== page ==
Spike Camp

New Weatherby and Sustained fire.

New Weatherby and Sustained fire.
« on: November 14, 2018, 08:39:45 AM »
Good afternoon everyone.

I will be soon a brand new owner of a used vanguard with a B&C Stock in 3006.

It has the pressure pad and I was wondering about barrel temps, and cooking the fiberglass. 
my other rifles have free floated barrels so I have never considered this.

I normally like to go with some friends and shoot steel with different shooting positions to practice for hunts.

I may put 25 rounds over the course 20 minutes. 
My question because the stock touches the barrel can this damage it?
Thanks.

eford

  • *****
  • 2626
    • View Profile
Re: New Weatherby and Sustained fire.
« Reply #1 on: November 14, 2018, 10:28:04 AM »
The pressure points on the end of the stock are good with my Vanguards. Not every load and not every barrel reaction the same to each other and its possible your rifle would be more accurate with a floated barrel --- or not. Since I use a variety of powder loads and bullet weights with virtually all my rifles, a certain load that is not varied is not something I have.

Depending on the temperature, 25 rounds in 20 minutes could be a lot. If the barrel is hot to the touch then you've worked it too much.
Of all the gin joints in all the towns in all the world, she walks into mine.

Every man needs to know his limits.

Re: New Weatherby and Sustained fire.
« Reply #2 on: November 14, 2018, 11:29:32 AM »
Weatherby believes that their #2 barrel profile is best with a tension point. Their #3 (H-BAR) is better free floated. Your 30-06 is not an overbore so you don't need to worry about erosion and fire cracking like you do with the Weatherby Magnums. Still, it is best to let the barrel cool after every 3-5 round group. 5-10 minutes is usually enough. The first 1" to 1.5 inches of barrel after the receiver should be bedded and the recoil lug can be bedded if the rear of the receiver (tang) is not inlet into the stock. If it is then no recoil lug bedding is necessary but many do it anyway as a precaution against cracking the stock.
Steve
Lifetime NRA Member
Retired in the Nevada high desert and loving life.

eford

  • *****
  • 2626
    • View Profile
Re: New Weatherby and Sustained fire.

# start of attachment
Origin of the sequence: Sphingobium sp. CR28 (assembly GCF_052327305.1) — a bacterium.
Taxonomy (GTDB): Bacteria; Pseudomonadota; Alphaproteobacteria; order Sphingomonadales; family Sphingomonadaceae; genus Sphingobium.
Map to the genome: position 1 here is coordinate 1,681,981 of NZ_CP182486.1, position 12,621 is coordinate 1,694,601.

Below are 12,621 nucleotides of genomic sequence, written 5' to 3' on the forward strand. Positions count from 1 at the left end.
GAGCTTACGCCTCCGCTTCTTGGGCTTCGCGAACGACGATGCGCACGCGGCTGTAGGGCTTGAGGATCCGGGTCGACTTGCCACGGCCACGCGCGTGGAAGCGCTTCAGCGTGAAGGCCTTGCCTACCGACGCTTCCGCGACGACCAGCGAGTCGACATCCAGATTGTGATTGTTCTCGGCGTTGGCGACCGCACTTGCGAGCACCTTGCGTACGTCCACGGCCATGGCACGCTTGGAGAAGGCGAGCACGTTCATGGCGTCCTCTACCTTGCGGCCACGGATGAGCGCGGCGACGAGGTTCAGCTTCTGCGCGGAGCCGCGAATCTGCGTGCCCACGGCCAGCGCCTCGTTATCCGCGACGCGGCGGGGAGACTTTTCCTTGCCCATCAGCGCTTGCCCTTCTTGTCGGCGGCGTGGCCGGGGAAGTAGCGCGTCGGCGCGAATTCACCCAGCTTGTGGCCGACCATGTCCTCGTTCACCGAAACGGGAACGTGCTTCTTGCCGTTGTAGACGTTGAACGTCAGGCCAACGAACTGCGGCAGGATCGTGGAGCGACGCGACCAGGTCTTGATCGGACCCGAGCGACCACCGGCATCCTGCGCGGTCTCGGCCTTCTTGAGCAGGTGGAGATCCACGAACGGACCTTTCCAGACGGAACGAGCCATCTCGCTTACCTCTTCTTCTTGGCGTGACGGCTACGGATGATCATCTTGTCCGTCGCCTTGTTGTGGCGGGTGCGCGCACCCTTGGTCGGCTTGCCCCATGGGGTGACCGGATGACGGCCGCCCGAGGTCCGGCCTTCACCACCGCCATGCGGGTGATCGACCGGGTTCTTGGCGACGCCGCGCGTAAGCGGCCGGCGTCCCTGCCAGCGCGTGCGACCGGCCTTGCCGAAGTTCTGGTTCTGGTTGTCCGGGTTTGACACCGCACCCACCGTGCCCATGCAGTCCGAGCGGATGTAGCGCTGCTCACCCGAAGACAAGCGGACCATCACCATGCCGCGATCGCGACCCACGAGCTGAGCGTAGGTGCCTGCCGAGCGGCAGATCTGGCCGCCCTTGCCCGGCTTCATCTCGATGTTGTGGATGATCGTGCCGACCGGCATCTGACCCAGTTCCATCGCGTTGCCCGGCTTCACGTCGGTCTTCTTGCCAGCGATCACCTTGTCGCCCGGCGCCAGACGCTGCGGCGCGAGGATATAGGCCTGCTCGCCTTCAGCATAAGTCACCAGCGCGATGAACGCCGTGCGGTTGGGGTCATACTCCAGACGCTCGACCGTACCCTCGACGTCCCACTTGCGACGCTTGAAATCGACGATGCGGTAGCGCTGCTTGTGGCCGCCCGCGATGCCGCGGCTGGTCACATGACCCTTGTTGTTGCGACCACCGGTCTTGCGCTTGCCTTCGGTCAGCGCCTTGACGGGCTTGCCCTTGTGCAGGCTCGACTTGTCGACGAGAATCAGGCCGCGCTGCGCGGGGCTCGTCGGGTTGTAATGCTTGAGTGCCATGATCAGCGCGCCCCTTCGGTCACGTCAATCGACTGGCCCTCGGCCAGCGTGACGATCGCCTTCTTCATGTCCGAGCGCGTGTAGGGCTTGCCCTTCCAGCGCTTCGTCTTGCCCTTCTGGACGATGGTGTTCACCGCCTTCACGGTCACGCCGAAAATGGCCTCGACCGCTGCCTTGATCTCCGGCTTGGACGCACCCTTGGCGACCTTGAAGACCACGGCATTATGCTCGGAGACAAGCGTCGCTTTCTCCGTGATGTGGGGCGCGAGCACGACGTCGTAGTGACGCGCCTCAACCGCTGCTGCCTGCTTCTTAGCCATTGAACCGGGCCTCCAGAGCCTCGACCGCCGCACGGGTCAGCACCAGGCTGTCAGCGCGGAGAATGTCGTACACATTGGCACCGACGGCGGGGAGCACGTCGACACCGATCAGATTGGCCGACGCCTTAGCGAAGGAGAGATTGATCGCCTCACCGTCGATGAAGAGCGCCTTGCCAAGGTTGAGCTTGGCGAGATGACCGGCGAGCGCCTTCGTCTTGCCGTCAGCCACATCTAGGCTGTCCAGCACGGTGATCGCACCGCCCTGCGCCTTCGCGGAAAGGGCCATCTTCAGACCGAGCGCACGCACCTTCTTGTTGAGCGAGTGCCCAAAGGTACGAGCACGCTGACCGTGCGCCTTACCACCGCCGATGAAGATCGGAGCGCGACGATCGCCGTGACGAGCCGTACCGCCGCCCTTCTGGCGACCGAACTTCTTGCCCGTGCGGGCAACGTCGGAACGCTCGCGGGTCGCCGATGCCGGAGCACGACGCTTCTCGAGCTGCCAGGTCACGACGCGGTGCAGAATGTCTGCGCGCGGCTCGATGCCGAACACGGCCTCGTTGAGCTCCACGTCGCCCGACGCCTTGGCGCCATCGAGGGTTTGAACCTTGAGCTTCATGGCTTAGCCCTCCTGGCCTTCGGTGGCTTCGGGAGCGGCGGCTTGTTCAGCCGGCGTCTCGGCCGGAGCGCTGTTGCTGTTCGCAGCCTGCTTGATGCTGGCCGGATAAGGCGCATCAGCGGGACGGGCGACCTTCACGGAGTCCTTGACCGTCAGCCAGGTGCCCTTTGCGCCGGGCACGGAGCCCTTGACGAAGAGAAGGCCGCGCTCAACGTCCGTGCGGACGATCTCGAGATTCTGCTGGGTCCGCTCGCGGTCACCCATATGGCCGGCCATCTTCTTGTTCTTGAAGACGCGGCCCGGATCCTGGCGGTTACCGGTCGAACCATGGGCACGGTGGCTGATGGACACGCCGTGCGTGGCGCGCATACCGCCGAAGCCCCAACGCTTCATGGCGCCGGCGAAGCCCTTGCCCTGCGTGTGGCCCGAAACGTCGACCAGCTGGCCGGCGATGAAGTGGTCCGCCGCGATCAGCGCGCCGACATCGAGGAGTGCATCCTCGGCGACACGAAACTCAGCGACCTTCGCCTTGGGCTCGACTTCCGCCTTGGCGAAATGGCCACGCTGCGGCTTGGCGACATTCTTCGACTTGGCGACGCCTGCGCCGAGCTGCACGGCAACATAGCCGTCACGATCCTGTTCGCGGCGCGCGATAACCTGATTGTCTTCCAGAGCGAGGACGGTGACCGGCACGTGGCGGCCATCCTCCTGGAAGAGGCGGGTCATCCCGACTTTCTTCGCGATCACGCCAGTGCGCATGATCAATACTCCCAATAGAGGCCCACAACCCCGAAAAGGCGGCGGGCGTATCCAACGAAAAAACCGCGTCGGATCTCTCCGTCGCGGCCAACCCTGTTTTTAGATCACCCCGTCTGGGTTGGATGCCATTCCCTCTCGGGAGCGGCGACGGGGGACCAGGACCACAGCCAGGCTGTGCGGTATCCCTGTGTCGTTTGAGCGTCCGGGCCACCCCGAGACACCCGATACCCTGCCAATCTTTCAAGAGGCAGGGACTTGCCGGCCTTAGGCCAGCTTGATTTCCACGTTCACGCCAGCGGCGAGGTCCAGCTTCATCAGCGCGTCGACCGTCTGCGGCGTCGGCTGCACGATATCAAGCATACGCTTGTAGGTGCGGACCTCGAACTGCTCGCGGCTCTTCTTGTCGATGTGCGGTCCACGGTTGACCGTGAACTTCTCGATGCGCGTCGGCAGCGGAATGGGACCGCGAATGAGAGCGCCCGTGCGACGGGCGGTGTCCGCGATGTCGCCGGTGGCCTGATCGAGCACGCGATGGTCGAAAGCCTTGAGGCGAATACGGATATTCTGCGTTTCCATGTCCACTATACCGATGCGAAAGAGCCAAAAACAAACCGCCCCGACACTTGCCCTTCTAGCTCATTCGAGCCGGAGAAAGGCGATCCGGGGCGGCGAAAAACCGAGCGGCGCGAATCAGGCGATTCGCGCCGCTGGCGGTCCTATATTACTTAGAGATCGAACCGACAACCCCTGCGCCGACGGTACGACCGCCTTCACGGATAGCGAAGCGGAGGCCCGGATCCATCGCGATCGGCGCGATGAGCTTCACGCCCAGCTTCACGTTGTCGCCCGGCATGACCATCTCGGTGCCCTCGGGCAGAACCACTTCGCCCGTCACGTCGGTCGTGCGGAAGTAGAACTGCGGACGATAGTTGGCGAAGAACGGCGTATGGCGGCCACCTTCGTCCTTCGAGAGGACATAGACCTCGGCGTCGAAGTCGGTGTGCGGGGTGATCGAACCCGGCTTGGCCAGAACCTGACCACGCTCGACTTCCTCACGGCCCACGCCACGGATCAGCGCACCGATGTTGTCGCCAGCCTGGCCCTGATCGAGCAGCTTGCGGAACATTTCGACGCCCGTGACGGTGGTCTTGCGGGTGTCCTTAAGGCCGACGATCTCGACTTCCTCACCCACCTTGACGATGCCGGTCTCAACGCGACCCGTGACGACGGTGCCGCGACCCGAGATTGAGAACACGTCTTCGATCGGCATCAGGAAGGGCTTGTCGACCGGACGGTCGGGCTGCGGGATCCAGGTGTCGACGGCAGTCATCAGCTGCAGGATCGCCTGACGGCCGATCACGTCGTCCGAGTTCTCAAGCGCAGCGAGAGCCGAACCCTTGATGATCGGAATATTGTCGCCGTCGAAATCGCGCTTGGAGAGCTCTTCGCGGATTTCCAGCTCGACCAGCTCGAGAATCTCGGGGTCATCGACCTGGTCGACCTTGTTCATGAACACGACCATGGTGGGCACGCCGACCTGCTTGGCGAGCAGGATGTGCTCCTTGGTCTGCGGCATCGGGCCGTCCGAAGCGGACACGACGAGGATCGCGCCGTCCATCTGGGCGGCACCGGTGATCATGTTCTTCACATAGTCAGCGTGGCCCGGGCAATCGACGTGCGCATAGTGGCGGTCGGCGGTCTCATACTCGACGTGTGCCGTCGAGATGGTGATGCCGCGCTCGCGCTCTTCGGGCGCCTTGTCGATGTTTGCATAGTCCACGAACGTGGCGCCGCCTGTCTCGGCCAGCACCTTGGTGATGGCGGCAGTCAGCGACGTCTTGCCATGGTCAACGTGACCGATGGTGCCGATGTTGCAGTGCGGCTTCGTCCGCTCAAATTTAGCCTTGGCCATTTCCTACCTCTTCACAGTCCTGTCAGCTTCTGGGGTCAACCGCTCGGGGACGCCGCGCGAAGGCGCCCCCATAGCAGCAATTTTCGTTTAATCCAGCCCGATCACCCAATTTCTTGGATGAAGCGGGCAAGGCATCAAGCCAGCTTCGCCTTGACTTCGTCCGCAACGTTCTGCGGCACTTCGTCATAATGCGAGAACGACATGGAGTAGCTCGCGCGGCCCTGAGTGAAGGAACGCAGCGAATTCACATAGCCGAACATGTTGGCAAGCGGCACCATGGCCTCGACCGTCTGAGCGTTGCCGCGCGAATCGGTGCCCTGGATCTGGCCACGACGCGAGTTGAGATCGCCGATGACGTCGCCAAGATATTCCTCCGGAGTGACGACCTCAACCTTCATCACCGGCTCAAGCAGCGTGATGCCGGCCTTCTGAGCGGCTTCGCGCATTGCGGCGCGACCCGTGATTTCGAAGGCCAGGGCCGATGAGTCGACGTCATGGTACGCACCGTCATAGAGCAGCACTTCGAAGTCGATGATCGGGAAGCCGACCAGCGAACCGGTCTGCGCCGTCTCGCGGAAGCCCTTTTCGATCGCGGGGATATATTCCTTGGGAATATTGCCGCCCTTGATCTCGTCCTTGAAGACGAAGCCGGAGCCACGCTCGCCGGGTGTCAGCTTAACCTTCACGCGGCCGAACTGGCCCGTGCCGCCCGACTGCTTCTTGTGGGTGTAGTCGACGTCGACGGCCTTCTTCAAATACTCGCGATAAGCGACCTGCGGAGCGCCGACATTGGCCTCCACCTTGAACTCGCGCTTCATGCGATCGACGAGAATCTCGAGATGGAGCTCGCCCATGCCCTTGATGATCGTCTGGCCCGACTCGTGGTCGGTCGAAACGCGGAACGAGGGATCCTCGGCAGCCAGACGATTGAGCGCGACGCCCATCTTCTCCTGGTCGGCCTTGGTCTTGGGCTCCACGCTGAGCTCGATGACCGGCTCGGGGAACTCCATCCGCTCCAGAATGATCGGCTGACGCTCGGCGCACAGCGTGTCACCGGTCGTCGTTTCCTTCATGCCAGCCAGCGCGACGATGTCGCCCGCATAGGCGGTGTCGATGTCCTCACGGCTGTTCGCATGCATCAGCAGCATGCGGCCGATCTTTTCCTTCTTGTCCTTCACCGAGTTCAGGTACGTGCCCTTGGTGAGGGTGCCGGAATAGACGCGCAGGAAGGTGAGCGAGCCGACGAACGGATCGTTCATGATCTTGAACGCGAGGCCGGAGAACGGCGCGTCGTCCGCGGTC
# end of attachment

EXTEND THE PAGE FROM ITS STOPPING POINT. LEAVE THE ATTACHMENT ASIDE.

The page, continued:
« Reply #3 on: November 15, 2018, 09:02:25 AM »
A "trick" to help a barrel cool faster is to open the bolt and have the barrel sticking straight up. This creates a chimney-like effect for the escaping heat. What ever you do, don't pour water down the barrel or over the barrel. Leave the metal alone so the cooling is as close to consistent as it can be.
Of all the gin joints in all the towns in all the world, she walks into mine.

Every man needs to know his limits.

Re: New Weatherby and Sustained fire.
« Reply #4 on: November 15, 2018, 09:39:13 AM »
A "trick" to help a barrel cool faster is to open the bolt and have the barrel sticking straight up. This creates a chimney-like effect for the escaping heat. What ever you do, don't pour water down the barrel or over the barrel. Leave the metal alone so the cooling is as close to consistent as it can be.

Excellent advice!!
Steve
Lifetime NRA Member
Retired in the Nevada high desert and loving life.

Re: New Weatherby and Sustained fire.
« Reply #5 on: November 15, 2018, 12:50:13 PM »
Unless you want to cook the throat I'd wait a lot longer between rounds

Re: New Weatherby and Sustained fire.
« Reply #6 on: November 18, 2018, 05:52:19 PM »
Thanks for the advice guys!

Re: New Weatherby and Sustained fire.
« Reply #7 on: November 26, 2018, 05:34:38 PM »
Right on about not pouring water on barrel. Cools it down great but very different. I chased my 7mag all summer trying to practice fpr my Elk hunt. No dice different poi for every 3 string of shots :o :o

Re: New Weatherby and Sustained fire.
« Reply #8 on: December 04, 2018, 04:38:24 PM »
If the point of aim is changing could that be a scope issue?